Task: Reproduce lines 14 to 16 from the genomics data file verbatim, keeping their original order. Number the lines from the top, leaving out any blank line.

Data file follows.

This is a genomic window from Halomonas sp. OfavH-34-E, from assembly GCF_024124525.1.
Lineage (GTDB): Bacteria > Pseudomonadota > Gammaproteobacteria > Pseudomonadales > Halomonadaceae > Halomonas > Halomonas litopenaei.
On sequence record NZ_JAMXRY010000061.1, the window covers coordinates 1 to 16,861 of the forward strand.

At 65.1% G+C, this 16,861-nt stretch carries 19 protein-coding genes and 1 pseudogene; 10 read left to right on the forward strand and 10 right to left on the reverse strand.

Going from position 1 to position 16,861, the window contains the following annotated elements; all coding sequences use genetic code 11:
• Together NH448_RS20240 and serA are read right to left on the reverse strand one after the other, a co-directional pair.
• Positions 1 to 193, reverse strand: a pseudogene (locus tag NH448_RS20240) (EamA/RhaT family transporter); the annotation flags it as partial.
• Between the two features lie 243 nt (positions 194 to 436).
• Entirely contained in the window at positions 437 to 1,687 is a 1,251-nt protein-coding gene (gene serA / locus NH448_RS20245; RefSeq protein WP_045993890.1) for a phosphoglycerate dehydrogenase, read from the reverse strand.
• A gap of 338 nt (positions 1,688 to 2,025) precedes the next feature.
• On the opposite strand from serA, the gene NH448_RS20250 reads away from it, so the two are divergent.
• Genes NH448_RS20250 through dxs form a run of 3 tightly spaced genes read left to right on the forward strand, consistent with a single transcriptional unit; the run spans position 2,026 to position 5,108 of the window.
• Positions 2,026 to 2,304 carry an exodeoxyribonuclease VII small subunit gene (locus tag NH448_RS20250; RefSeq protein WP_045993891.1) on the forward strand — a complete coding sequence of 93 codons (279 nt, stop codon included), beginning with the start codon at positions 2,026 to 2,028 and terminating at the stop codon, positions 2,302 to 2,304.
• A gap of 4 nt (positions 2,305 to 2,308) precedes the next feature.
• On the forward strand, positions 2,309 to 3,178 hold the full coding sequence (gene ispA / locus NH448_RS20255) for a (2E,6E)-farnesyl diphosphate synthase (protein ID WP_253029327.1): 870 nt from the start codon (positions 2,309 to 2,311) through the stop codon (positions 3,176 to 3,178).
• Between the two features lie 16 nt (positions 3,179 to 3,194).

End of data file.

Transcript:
• A gap of 4 nt (positions 2,305 to 2,308) precedes the next feature.
• On the forward strand, positions 2,309 to 3,178 hold the full coding sequence (gene ispA / locus NH448_RS20255) for a (2E,6E)-farnesyl diphosphate synthase (protein ID WP_253029327.1): 870 nt from the start codon (positions 2,309 to 2,311) through the stop codon (positions 3,176 to 3,178).
• Between the two features lie 16 nt (positions 3,179 to 3,194).